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The Future of The Chariot


A mysterious benefactor has recently purchased the nationally-acclaimed “NHP Chariot” for a sum of forty-four dollars. This has made the unnamed philanthropist the largest shareholder of the company, giving them de facto ownership of the news organization.

“The Chariot is one of the most important websites on the Internet, receiving millions of clicks a day. It would be a shame to pass this opportunity up,” says the benefactor.

Their recent acquisition has resulted in a massive shift in the power dynamics within the organization. Editors-in-chief Rachel Houng and Tina Torre have been victim in massive waves of layoffs in the name of “company restructuring.”

“The efficiency of the original staff was far too low for the importance that the organization holds,” says the benefactor. “I could probably do their entire workload on my own. And I don’t even know how to read!”

Source by YahooFinance

The mysterious benefactor analyzes The Chariot's past margins to maximize the publication's revenue.

“Nobody knows what this mysterious individual is doing, and to be frank, nobody cares,” stated former editor-in-chief Rachel Houng. “At least Tina and I get our severance packages.”

“Honestly, I’m just super tired of the entire process for writing and editing articles, so I see this as an intervention from a higher power,” said former editor-in-chief Tina Torre. “Best of luck to the new owner of the Chariot, I guess.”

The benefactor has already revamped several features on The Chariot’s website, taking the creative vision of the organization in a different path. For one, articles are no longer sorted by issue, rather, they’re randomly sorted everyday and placed in that order for the day.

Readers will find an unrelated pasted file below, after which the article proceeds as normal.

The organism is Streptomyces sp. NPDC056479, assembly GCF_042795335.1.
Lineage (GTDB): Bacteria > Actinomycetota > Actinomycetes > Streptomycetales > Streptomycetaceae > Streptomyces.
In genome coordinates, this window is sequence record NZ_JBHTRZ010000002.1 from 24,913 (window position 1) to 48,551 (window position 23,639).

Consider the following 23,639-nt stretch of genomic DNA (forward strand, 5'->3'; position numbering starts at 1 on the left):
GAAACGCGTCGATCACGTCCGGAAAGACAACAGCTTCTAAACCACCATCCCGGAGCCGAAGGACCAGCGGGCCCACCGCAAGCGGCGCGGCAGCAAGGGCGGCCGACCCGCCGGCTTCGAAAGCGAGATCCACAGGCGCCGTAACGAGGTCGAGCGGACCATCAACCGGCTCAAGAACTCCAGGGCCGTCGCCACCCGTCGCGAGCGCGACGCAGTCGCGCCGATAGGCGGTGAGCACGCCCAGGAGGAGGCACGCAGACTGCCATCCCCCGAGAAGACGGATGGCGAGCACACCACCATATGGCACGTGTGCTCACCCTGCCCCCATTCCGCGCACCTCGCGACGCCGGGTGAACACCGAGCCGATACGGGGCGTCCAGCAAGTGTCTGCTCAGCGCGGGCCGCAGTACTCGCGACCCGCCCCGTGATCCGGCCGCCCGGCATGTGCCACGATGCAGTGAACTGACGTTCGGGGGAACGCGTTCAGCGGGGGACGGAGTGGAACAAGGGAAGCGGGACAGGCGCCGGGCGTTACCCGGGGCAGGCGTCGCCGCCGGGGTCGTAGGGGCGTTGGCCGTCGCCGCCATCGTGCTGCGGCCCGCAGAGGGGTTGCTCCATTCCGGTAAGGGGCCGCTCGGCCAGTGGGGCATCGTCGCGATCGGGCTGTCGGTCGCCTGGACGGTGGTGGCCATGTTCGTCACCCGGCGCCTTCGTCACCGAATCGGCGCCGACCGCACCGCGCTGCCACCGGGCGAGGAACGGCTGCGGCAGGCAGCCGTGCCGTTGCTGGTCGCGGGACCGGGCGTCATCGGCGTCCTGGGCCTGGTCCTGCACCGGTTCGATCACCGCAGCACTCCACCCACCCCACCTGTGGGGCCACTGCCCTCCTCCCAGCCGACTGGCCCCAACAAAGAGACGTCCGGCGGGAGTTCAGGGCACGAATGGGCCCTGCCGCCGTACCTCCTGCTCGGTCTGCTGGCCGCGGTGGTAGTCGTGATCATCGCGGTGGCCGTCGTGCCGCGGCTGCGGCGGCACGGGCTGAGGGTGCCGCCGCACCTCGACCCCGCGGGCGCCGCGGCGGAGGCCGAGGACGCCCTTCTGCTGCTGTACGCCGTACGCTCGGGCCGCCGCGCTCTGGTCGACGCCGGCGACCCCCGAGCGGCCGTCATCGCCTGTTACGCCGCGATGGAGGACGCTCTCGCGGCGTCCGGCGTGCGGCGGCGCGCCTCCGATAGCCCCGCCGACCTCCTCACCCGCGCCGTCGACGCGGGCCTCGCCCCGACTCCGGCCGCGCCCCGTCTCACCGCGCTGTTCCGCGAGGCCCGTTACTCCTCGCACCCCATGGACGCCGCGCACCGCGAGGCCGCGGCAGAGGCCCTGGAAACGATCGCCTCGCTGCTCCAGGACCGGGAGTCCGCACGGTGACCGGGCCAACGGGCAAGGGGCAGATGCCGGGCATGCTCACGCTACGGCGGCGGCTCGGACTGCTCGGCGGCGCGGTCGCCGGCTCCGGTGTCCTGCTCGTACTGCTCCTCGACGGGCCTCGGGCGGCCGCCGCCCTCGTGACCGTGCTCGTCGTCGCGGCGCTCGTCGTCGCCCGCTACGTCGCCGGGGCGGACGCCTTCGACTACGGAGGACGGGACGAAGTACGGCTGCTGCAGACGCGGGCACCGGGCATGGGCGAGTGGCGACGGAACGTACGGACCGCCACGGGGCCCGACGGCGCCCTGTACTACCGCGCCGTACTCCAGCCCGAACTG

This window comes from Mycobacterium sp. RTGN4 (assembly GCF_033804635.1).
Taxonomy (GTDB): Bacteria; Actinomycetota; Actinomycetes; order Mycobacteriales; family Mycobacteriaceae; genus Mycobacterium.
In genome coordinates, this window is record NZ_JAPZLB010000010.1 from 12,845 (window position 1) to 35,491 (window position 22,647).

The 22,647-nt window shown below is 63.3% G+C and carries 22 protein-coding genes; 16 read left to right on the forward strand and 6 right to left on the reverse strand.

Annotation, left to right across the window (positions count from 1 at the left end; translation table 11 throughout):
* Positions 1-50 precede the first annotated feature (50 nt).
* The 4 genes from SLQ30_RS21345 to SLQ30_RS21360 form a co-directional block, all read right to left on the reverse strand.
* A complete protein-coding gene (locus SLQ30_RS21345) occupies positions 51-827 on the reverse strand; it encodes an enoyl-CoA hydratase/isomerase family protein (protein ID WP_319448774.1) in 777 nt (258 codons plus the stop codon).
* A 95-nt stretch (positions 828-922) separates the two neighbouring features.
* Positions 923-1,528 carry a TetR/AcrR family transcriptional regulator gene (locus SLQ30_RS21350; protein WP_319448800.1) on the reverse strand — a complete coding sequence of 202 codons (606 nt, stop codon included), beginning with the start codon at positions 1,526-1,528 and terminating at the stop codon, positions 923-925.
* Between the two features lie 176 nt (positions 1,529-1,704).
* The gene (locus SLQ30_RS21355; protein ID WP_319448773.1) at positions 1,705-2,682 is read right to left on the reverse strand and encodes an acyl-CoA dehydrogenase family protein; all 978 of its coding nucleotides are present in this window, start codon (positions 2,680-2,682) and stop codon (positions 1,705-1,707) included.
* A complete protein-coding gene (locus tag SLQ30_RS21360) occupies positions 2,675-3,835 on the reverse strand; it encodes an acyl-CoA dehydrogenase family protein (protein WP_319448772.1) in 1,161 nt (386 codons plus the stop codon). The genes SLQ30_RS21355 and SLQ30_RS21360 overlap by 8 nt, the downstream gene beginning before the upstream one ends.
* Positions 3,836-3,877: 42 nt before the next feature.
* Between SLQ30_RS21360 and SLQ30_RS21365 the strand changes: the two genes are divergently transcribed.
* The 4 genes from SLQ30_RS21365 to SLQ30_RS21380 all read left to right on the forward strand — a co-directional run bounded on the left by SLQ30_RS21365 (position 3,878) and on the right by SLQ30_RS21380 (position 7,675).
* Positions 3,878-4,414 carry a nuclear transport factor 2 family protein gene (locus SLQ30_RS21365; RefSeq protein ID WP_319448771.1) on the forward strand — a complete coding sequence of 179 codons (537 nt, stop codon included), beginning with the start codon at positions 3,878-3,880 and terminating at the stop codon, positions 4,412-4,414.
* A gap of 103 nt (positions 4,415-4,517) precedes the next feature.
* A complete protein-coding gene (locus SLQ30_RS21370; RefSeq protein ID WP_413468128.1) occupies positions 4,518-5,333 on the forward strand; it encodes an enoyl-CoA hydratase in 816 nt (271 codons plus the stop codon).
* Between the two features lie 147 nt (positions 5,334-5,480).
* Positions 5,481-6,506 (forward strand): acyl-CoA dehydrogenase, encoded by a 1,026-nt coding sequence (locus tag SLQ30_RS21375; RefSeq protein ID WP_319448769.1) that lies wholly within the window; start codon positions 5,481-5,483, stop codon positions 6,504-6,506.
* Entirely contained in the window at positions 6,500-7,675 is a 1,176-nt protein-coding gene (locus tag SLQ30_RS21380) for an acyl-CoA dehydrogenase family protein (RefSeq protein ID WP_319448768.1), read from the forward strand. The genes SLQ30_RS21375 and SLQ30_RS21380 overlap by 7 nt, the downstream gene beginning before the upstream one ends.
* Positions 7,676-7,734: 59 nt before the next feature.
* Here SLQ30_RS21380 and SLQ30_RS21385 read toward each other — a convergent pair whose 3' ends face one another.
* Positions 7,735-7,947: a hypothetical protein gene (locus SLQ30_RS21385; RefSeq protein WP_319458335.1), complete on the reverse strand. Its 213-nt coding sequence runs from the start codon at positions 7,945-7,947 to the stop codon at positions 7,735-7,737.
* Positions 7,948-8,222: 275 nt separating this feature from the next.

“I think that this allows for more free speech,” said the mysterious individual. “Maybe I want to read an article about sports from three years ago. The original design of the website prevented me from doing so. Floral Park’s newspaper knows what I mean.”

Additionally, The Chariot has pioneered a new subscription-based service, never before seen in a school newspaper. For a small subscription fee of eight dollars a month, Chariot Chartreuse™ subscribers get early access to articles, their comments prioritized above other non-subscribers in the comment section, and a lime green checkmark next to their name, symbolizing their status as a Chartreuse™ user.

“To be honest, I’m a little confused on why we added this feature. But like, we’ve gotten garlic knots and lemonade every time we order dinner instead of just pizza, so I’m not complaining,” said news editor Samarth Jani.

Only time will tell how the future of The Chariot turns out.


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